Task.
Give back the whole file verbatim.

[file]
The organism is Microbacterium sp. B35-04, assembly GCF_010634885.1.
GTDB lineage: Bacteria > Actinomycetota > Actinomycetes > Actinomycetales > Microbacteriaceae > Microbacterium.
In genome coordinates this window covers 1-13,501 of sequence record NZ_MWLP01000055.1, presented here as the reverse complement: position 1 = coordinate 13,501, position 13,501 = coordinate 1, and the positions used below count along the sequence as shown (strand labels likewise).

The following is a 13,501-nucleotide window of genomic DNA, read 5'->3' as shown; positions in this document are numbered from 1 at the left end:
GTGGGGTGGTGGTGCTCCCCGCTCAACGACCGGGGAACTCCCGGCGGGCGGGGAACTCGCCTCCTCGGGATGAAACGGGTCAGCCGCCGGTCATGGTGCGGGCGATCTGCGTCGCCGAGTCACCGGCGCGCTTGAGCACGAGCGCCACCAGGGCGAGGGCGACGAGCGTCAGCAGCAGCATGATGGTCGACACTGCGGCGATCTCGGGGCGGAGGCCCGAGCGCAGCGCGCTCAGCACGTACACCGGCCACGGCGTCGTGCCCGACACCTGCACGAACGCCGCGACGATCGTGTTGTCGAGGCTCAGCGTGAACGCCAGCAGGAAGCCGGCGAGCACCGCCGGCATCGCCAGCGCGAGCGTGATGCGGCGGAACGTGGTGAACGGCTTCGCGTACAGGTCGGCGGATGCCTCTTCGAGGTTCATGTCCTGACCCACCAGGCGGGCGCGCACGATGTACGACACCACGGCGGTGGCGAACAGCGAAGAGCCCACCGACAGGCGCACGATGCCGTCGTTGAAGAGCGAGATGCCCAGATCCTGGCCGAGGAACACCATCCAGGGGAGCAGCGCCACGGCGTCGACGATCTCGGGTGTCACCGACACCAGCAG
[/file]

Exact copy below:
The organism is Microbacterium sp. B35-04, assembly GCF_010634885.1.
GTDB lineage: Bacteria > Actinomycetota > Actinomycetes > Actinomycetales > Microbacteriaceae > Microbacterium.
In genome coordinates this window covers 1-13,501 of sequence record NZ_MWLP01000055.1, presented here as the reverse complement: position 1 = coordinate 13,501, position 13,501 = coordinate 1, and the positions used below count along the sequence as shown (strand labels likewise).

The following is a 13,501-nucleotide window of genomic DNA, read 5'->3' as shown; positions in this document are numbered from 1 at the left end:
GTGGGGTGGTGGTGCTCCCCGCTCAACGACCGGGGAACTCCCGGCGGGCGGGGAACTCGCCTCCTCGGGATGAAACGGGTCAGCCGCCGGTCATGGTGCGGGCGATCTGCGTCGCCGAGTCACCGGCGCGCTTGAGCACGAGCGCCACCAGGGCGAGGGCGACGAGCGTCAGCAGCAGCATGATGGTCGACACTGCGGCGATCTCGGGGCGGAGGCCCGAGCGCAGCGCGCTCAGCACGTACACCGGCCACGGCGTCGTGCCCGACACCTGCACGAACGCCGCGACGATCGTGTTGTCGAGGCTCAGCGTGAACGCCAGCAGGAAGCCGGCGAGCACCGCCGGCATCGCCAGCGCGAGCGTGATGCGGCGGAACGTGGTGAACGGCTTCGCGTACAGGTCGGCGGATGCCTCTTCGAGGTTCATGTCCTGACCCACCAGGCGGGCGCGCACGATGTACGACACCACGGCGGTGGCGAACAGCGAAGAGCCCACCGACAGGCGCACGATGCCGTCGTTGAAGAGCGAGATGCCCAGATCCTGGCCGAGGAACACCATCCAGGGGAGCAGCGCCACGGCGTCGACGATCTCGGGTGTCACCGACACCAGCAG